Putin’s Russia is a consistent source of tension among EU countries, but a certain degree of engagement with this country could deliver tangible benefits for the EU on increasingly urgent issues such as climate change, the Arctic, and cybersecurity, writes Nick Lokker.
Nick Lokker is with the Transatlantic Security program at the Center for a New American Security and a Europe fellow with Young Professionals in Foreign Policy.
Intra-EU divisions were on full display this past June, when a Franco-German proposal for a summit with Vladimir Putin met fierce resistance from Poland and the Baltic states.
Rather than walking away all together, EU leaders should emulate Washington’s Russia strategy of balancing engagement with upholding core values, forging a new consensus on the parameters of dialogue ahead of the upcoming European Council meeting in October.
EU divergences on how to approach Russia stem from varying experiences and perceptions; but Brussels’ Russia policy must find a middle ground between these different views.
The Putin regime’s consistent disregard for core EU values leaves no room for an overly romanticized approach toward Russia. Yet Russia’s proximity and power make it impossible for the European Union to sidestep in addressing pressing challenges such as climate change, the increasing disorder in the Arctic, or cybercrime.
The European Union should therefore engage Russia pragmatically on a narrow set of issues, while remaining clear-eyed about its broader intentions.
US President Joe Biden’s approach to Moscow may serve as a model for the European Union. During the first year of his presidency, he has simultaneously engaged Putin on crucial issues such as cybersecurity and strategic stability while standing firm on U.S. values such as human rights.
A similar approach could thread the needle between Western and Eastern European concerns. Moreover, by working in lockstep with the US, the European Union stands to maximise its negotiating position and therefore its chances of achieving desired outcomes from Moscow.
Climate policy may be the most promising area for EU leaders to engage Russia. After largely ignoring the problem for years, Putin has changed his tone on climate change in recent months, as reflected, for example, in his announcement to curb CO2 emissions by 2050 this past April.
The shift in policy stems in part from external pressures such as the European Union’s new carbon border tax, under which Russia stands to lose €1.1 billion annually. The European Union should use this as leverage in negotiations with the Kremlin, offering to reduce the levy in exchange for joint projects and investments in green technology.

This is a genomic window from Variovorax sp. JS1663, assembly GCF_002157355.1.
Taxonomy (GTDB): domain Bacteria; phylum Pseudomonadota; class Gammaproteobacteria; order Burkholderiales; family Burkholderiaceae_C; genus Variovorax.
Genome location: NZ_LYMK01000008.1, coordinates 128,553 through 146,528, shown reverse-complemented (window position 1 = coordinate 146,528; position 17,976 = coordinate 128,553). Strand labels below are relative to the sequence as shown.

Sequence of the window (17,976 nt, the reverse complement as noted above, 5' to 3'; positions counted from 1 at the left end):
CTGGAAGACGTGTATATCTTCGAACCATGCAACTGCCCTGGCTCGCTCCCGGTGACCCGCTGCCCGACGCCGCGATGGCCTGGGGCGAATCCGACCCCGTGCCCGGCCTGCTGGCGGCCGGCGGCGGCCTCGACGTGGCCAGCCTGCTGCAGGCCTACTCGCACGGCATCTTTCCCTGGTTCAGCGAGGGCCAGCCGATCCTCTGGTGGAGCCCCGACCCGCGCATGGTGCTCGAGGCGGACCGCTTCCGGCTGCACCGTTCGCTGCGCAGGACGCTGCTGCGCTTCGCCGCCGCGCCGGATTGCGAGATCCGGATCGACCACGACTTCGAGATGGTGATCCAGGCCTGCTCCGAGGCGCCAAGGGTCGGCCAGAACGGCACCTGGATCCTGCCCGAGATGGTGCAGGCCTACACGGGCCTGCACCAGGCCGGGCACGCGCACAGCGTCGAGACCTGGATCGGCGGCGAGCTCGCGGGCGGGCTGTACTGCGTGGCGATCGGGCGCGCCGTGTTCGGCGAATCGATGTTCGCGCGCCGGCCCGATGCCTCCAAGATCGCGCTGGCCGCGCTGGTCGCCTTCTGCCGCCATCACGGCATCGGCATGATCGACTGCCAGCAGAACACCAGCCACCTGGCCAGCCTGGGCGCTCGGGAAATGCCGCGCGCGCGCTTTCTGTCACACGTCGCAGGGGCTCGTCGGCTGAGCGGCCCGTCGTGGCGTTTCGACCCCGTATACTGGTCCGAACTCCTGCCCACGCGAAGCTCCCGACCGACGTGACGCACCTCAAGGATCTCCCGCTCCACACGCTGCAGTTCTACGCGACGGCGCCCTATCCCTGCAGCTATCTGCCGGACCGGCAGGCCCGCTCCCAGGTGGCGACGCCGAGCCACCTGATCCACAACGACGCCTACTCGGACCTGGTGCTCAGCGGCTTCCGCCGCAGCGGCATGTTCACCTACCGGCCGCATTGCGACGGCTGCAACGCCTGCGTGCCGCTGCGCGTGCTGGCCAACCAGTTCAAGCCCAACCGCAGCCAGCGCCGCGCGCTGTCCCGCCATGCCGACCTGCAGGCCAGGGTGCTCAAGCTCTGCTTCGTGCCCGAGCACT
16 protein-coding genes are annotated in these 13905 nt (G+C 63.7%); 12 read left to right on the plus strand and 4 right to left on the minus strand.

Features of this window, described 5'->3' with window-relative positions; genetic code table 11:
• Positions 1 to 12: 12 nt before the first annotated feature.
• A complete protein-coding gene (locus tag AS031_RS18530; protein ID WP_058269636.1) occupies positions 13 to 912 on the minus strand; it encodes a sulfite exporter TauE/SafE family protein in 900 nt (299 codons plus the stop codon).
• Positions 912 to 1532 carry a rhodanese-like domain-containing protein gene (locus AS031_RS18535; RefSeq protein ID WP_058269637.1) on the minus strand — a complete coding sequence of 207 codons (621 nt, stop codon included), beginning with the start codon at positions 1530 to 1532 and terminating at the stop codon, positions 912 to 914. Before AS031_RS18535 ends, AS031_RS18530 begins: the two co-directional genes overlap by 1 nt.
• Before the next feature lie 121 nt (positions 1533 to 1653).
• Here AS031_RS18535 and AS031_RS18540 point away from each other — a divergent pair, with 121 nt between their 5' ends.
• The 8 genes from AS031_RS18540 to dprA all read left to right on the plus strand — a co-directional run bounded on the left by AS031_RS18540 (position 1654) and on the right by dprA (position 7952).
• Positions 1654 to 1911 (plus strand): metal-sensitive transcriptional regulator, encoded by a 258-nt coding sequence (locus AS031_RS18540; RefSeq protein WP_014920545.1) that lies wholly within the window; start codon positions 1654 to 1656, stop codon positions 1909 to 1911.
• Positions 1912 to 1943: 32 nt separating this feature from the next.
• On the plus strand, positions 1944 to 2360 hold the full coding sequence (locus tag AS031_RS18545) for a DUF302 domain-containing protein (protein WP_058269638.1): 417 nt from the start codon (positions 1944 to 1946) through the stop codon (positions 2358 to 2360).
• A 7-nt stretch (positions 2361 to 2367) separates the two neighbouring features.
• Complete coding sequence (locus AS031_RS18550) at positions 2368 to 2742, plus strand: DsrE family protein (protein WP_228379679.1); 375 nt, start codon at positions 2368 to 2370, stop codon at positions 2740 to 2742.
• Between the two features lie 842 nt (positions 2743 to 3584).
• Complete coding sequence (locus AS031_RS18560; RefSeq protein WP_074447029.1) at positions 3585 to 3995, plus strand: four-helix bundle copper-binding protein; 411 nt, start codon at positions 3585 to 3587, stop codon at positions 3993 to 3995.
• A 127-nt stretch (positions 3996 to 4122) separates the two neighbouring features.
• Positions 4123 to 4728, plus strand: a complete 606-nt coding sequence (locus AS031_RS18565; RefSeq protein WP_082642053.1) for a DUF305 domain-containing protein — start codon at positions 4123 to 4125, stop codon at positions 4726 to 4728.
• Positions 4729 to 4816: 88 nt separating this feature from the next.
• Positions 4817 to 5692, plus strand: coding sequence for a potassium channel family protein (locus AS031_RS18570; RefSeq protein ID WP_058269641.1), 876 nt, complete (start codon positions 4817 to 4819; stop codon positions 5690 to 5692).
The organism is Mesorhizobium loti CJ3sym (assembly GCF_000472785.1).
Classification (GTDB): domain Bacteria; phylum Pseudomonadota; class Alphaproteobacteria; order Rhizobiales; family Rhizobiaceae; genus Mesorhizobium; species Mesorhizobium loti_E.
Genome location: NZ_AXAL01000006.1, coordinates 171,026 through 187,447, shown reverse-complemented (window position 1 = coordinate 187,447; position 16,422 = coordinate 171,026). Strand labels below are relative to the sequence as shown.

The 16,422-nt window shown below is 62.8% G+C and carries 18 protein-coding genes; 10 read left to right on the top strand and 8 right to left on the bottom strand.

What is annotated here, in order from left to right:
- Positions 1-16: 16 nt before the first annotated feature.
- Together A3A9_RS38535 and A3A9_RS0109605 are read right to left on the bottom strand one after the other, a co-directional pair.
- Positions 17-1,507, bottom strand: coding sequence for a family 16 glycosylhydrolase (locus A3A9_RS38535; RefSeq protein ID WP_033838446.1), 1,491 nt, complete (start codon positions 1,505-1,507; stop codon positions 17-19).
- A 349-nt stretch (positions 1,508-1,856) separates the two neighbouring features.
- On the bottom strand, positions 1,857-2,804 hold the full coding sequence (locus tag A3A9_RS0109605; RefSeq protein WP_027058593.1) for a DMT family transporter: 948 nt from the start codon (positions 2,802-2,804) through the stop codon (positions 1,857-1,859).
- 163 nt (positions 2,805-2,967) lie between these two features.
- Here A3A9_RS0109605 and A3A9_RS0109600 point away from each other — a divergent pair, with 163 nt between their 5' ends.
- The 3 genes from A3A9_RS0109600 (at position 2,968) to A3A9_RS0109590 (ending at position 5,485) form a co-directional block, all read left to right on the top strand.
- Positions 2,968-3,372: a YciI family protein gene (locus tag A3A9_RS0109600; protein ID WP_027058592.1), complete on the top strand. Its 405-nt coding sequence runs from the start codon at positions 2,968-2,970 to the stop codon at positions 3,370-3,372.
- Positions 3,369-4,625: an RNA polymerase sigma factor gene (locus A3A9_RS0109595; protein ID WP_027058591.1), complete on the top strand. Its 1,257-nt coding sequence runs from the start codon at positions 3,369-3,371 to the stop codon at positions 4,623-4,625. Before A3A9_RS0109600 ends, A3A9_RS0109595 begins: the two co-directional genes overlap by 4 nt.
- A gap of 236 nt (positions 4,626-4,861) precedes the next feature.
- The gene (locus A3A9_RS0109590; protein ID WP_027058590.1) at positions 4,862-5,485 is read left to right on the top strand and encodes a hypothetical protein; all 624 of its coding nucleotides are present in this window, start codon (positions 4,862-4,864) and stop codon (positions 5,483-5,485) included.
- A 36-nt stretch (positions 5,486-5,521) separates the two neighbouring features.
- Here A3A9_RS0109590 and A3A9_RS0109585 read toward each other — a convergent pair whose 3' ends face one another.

The European Union and Russia can also find common ground on the Arctic. While it is in the interests of all Arctic states—including Russia and EU members Denmark, Finland, and Sweden—to ensure soft security in the region, increasing maritime activity has created new safety concerns in recent years.
The EU should build on previous successes in this area like the ARCSAR project and collaborate with Russia to address deficits in communications infrastructure, which hinders Arctic search and rescue missions. Russia’s current chairmanship of the Arctic Council through 2023 offers a particularly promising window of opportunity for increased soft security cooperation.
Finally, direct lines of communication with the Kremlin must be a component of tackling the increasingly dire problem of cybercrime. As the frequency of malicious attacks on critical EU infrastructure has nearly doubled over the past year, much of the blame may be directed at criminal ‘ransomware gangs’ based in Russia.
Without a crackdown by the Kremlin, these attacks will persist and possibly proliferate. The European Union should make it clear to Putin that if he does not address this problem, there will be consequences such as sanctions on Russia’s largest oil and gas companies, which make up a considerable portion of government revenue.
Given the potential for talks with Russia to help stabilise relations, European Union member states would be well served to form a united negotiating front. This will require a new approach from France and Germany.
First, French and German leaders must buck their tendency to make proposals over the heads of other EU partners. Especially on such a sensitive issue as Russia policy, this approach breeds resentment and undermines prospects for the cohesion that is needed to effectively address Moscow.
Second, they must temper the excessively sanguine elements of their approach to Russia. Engagement should be presented as a calculated effort to gain tangible results in specific domains, rather than dialogue for its own sake.
The European Union must find a middle road between defiance and idealism when it comes to Russia. While there should be no illusions that the Putin regime will adhere to international values and norms of behaviour, this does not preclude cooperation on a narrow set of issues where interests overlap.
By following such a course, the European Union can both advance these interests and assert itself as a strategic actor to be reckoned with on the world stage.